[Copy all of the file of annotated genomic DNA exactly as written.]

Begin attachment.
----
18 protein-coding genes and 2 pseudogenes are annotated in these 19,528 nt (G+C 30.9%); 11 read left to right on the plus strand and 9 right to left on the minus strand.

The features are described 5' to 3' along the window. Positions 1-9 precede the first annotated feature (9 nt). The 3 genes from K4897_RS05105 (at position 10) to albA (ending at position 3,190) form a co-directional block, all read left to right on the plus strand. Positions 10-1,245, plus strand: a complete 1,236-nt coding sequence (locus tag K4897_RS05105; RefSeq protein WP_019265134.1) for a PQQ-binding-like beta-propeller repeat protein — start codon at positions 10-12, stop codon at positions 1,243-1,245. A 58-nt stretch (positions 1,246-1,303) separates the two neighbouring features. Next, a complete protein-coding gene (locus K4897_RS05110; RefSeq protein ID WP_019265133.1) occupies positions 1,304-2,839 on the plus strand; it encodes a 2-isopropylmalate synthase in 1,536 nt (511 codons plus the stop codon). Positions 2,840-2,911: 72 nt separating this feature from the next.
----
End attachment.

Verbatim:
18 protein-coding genes and 2 pseudogenes are annotated in these 19,528 nt (G+C 30.9%); 11 read left to right on the plus strand and 9 right to left on the minus strand.

The features are described 5' to 3' along the window. Positions 1-9 precede the first annotated feature (9 nt). The 3 genes from K4897_RS05105 (at position 10) to albA (ending at position 3,190) form a co-directional block, all read left to right on the plus strand. Positions 10-1,245, plus strand: a complete 1,236-nt coding sequence (locus tag K4897_RS05105; RefSeq protein WP_019265134.1) for a PQQ-binding-like beta-propeller repeat protein — start codon at positions 10-12, stop codon at positions 1,243-1,245. A 58-nt stretch (positions 1,246-1,303) separates the two neighbouring features. Next, a complete protein-coding gene (locus K4897_RS05110; RefSeq protein ID WP_019265133.1) occupies positions 1,304-2,839 on the plus strand; it encodes a 2-isopropylmalate synthase in 1,536 nt (511 codons plus the stop codon). Positions 2,840-2,911: 72 nt separating this feature from the next.